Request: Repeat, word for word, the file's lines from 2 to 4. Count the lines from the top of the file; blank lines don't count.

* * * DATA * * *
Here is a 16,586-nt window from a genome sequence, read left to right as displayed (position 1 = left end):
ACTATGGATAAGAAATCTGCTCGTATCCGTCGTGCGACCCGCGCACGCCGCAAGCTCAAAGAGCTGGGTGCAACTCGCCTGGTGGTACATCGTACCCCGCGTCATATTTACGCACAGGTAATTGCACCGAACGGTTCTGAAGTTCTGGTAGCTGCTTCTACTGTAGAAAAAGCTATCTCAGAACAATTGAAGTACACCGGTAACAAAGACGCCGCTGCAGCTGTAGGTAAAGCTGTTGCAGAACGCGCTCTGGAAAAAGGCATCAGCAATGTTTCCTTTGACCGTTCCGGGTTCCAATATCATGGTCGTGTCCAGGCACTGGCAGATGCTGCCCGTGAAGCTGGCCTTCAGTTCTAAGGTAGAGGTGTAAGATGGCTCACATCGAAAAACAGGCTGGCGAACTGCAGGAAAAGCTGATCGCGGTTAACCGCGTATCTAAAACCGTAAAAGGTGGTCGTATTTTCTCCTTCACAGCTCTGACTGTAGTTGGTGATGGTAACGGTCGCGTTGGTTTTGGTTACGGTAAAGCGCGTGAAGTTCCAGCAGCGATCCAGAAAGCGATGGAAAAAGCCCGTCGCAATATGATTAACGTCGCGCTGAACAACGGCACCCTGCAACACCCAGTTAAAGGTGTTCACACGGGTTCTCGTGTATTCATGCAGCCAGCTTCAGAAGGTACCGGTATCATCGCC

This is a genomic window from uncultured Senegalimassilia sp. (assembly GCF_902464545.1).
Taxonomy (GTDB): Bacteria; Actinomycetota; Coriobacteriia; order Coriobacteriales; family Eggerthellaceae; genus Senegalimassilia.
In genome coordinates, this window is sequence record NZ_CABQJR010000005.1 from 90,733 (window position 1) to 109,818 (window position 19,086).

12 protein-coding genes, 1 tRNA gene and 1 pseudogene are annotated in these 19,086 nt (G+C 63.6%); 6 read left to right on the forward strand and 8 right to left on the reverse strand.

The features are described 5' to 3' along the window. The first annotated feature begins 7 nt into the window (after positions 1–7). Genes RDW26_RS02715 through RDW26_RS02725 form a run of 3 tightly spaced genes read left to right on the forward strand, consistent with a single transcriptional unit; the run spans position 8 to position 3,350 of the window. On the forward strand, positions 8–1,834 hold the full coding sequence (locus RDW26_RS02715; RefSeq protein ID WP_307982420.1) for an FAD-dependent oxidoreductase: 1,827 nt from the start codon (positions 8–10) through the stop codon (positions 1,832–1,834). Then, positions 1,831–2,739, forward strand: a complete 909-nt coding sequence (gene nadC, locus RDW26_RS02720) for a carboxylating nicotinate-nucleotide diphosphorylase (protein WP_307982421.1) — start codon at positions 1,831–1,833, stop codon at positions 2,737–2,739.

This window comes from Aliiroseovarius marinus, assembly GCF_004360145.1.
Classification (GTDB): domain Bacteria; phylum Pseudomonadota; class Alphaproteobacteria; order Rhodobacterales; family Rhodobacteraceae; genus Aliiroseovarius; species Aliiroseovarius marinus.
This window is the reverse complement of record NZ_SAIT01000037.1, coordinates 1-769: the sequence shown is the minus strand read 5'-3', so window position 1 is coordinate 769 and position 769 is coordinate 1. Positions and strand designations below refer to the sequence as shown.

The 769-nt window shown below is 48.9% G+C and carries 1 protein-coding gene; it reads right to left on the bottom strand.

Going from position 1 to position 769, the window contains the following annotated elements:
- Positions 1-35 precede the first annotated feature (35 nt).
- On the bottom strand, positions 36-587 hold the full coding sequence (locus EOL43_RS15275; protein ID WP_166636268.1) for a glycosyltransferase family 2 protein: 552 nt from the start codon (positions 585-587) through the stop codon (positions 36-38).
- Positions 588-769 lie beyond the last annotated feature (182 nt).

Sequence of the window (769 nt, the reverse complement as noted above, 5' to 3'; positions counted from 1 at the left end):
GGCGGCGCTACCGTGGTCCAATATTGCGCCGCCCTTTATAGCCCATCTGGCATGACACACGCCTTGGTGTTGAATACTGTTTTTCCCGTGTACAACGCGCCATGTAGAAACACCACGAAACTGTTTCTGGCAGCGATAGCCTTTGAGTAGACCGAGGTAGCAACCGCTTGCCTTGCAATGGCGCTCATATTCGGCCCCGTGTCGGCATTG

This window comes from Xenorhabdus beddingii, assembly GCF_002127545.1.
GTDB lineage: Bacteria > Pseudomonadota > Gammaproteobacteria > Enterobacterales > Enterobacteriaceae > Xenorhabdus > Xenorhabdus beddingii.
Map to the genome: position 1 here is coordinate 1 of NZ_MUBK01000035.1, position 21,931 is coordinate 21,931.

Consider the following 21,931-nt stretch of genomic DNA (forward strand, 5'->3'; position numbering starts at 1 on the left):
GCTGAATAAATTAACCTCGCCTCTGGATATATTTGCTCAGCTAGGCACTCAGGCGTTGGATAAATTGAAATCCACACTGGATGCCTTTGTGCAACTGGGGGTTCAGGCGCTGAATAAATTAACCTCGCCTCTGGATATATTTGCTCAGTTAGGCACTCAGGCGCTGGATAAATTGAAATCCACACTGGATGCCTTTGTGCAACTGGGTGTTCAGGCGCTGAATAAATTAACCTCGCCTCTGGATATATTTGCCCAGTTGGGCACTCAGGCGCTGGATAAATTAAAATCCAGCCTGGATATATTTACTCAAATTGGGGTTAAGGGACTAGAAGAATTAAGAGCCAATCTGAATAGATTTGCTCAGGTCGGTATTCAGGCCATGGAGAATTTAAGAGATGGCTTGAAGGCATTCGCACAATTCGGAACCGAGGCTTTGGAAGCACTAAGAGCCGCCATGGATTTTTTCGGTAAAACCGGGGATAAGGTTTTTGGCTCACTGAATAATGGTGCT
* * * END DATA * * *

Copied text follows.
ACTATGGATAAGAAATCTGCTCGTATCCGTCGTGCGACCCGCGCACGCCGCAAGCTCAAAGAGCTGGGTGCAACTCGCCTGGTGGTACATCGTACCCCGCGTCATATTTACGCACAGGTAATTGCACCGAACGGTTCTGAAGTTCTGGTAGCTGCTTCTACTGTAGAAAAAGCTATCTCAGAACAATTGAAGTACACCGGTAACAAAGACGCCGCTGCAGCTGTAGGTAAAGCTGTTGCAGAACGCGCTCTGGAAAAAGGCATCAGCAATGTTTCCTTTGACCGTTCCGGGTTCCAATATCATGGTCGTGTCCAGGCACTGGCAGATGCTGCCCGTGAAGCTGGCCTTCAGTTCTAAGGTAGAGGTGTAAGATGGCTCACATCGAAAAACAGGCTGGCGAACTGCAGGAAAAGCTGATCGCGGTTAACCGCGTATCTAAAACCGTAAAAGGTGGTCGTATTTTCTCCTTCACAGCTCTGACTGTAGTTGGTGATGGTAACGGTCGCGTTGGTTTTGGTTACGGTAAAGCGCGTGAAGTTCCAGCAGCGATCCAGAAAGCGATGGAAAAAGCCCGTCGCAATATGATTAACGTCGCGCTGAACAACGGCACCCTGCAACACCCAGTTAAAGGTGTTCACACGGGTTCTCGTGTATTCATGCAGCCAGCTTCAGAAGGTACCGGTATCATCGCC

This is a genomic window from uncultured Senegalimassilia sp. (assembly GCF_902464545.1).
Taxonomy (GTDB): Bacteria; Actinomycetota; Coriobacteriia; order Coriobacteriales; family Eggerthellaceae; genus Senegalimassilia.